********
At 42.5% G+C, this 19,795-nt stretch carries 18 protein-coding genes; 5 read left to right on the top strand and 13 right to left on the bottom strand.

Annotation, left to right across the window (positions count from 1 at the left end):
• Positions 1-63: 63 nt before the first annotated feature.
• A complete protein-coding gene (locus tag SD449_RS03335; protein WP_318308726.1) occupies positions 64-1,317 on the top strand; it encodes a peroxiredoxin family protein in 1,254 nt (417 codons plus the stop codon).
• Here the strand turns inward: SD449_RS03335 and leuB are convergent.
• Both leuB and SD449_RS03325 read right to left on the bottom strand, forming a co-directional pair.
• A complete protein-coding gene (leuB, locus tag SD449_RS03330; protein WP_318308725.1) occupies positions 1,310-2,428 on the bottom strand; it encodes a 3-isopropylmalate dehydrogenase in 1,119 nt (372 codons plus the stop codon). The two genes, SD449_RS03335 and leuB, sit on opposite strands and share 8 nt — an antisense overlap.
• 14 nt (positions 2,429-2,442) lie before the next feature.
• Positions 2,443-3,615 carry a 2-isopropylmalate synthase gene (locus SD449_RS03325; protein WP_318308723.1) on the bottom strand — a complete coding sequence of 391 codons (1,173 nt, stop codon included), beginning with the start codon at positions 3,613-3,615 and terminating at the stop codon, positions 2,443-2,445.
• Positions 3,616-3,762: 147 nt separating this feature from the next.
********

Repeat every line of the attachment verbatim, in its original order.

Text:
At 42.5% G+C, this 19,795-nt stretch carries 18 protein-coding genes; 5 read left to right on the top strand and 13 right to left on the bottom strand.

Annotation, left to right across the window (positions count from 1 at the left end):
• Positions 1-63: 63 nt before the first annotated feature.
• A complete protein-coding gene (locus tag SD449_RS03335; protein WP_318308726.1) occupies positions 64-1,317 on the top strand; it encodes a peroxiredoxin family protein in 1,254 nt (417 codons plus the stop codon).
• Here the strand turns inward: SD449_RS03335 and leuB are convergent.
• Both leuB and SD449_RS03325 read right to left on the bottom strand, forming a co-directional pair.
• A complete protein-coding gene (leuB, locus tag SD449_RS03330; protein WP_318308725.1) occupies positions 1,310-2,428 on the bottom strand; it encodes a 3-isopropylmalate dehydrogenase in 1,119 nt (372 codons plus the stop codon). The two genes, SD449_RS03335 and leuB, sit on opposite strands and share 8 nt — an antisense overlap.
• 14 nt (positions 2,429-2,442) lie before the next feature.
• Positions 2,443-3,615 carry a 2-isopropylmalate synthase gene (locus SD449_RS03325; protein WP_318308723.1) on the bottom strand — a complete coding sequence of 391 codons (1,173 nt, stop codon included), beginning with the start codon at positions 3,613-3,615 and terminating at the stop codon, positions 2,443-2,445.
• Positions 3,616-3,762: 147 nt separating this feature from the next.